"We're not going to weigh in on an ongoing political process in a foreign country, in Israel or anywhere in the world," Psaki told reporters earlier Wednesday. "I think you probably know well what the president's view is on a two-state solution and how he believes it's the only path forward for lasting peace in the region."

U.S. Defense Secretary Lloyd Austin is scheduled to meet Thursday with Gantz in his defense minister capacity. Pentagon Press Secretary John Kirby said the two "will be talking about regional security issues, along with "recent Israeli operations in Gaza" and "Iran's continued activity in the region."

The U.S. is a close ally of Israel and annually supplies the country with billions in military assistance. While former President Donald Trump expressed a near-total alignment with Netanyahu, the Biden administration has adopted a more independent route on certain issues, including ongoing efforts to return to the 2015 nuclear deal abandoned by Trump and reviled by Netanyahu.

Netanyahu said Tuesday that, if forced "to choose—I hope it doesn't happen—between friction with our great friend the United States and eliminating the existential threat," then he would choose the latter. Gantz later took to Twitter to defend the U.S.-Israel relationship in what was widely seen as a rebuke of the Israeli premier's comments.

"The U.S. has been and will continue to be Israel's most important ally, protecting Israel's security and its qualitative edge in the region," Gantz tweeted Tuesday. "The Biden Administration is a true friend of Israel, and Israel doesn't have nor will it ever have a greater partner than the United States."

"Even if differences arise," he added, "they will be resolved through direct dialogue, behind closed doors, not through provocative statements that serve to harm Israeli security."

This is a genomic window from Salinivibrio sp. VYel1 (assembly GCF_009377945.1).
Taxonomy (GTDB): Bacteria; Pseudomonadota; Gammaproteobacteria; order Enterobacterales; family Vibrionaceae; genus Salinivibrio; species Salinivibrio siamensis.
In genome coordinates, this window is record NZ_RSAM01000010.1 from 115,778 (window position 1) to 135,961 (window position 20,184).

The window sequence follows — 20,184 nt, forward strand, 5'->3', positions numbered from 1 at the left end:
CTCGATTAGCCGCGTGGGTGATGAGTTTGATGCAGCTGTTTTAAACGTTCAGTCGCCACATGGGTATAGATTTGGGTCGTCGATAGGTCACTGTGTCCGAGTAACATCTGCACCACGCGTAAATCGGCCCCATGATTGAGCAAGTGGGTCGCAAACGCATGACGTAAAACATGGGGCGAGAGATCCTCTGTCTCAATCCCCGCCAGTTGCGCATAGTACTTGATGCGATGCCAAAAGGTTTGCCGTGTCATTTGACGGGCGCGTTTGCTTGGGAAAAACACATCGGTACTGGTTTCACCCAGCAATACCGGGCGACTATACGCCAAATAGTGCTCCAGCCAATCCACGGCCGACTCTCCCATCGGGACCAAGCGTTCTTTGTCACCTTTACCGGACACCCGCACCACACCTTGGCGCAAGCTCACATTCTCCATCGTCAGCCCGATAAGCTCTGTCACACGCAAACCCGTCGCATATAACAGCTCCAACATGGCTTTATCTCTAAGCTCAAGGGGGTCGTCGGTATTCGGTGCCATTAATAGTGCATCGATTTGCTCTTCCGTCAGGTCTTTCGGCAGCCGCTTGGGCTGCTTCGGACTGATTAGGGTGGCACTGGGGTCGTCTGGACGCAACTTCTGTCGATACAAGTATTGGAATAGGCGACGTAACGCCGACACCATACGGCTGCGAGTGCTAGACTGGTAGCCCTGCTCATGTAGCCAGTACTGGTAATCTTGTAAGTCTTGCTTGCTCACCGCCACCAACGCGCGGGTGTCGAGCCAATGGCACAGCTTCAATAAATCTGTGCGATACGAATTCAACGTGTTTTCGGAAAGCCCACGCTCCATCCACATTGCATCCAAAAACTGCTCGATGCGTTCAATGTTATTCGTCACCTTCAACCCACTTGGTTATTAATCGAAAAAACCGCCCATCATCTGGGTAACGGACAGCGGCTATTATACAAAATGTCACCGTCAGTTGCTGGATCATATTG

Shortly after Lapid announced he had successfully formed a new government on Wednesday, Gantz tweeted a picture of himself on a plane heading for his U.S. visit.

"This is a night of great hope. I congratulate my partners in the bloc of change and wish great success to the State of Israel," Gantz wrote. "I am now leaving for the United States for a very short and very important trip. I am convinced that I can take care of Israel's security there, and that here we can finally form a government of change that will work for the unity and healing of Israeli society."

Israel, new, government, coalition, eight, parties
This combination of pictures created on June 2, 2021 shows (Top L to R) Israel's opposition leader Yair Lapid, Israeli former Defense Minister Naftali Bennett, Israeli former Interior Minister Gideon Sa'ar, Israeli ex-Defence Minister Avigdor Lieberman, (bottom L to R) Israeli politician Nitzan Horowitz, Israeli alternate Prime Minister Benny Gantz, head of Israel's conservative Islamic Raam party Mansour Abbas, and leader of the Israeli Labour Party (HaAvoda) Merav Michaeli. EMMANUEL DUNAND/THOMAS COEX/JACK GUEZ/MENAHEM KAHANA/AHMAD GHARABLI/AFP/Getty Images

Also being replaced was President Rivlin, who would be succeeded by President-elect Isaac Herzog. The Jewish Agency for Israel chairperson formerly served as Netanyahu's minister of welfare and social services early on and later served in the Knesset as a member of Labor, Zionist Union and leader of the opposition.

He won a vote held by lawmakers Wednesday, outperforming rival Miriam Peretz, Israel's first-ever female presidential candidate by a wide margin.

In a statement released later Wednesday, Biden extended his "warm congratulations" to Herzog.

"Throughout his career, President-elect Herzog has demonstrated his unwavering commitment to strengthening Israel's security, advancing dialogue, and building bridges across the global Jewish community," Biden said. "I am confident that under his presidency, the partnership between Israel and the United States will continue to grow and deepen."

The U.S. leader also thanked Revlin "for his many years of service to the people of Israel" and said the White House him "in the weeks ahead to honor his dedication to the enduring partnership and the close friendship between our two nations."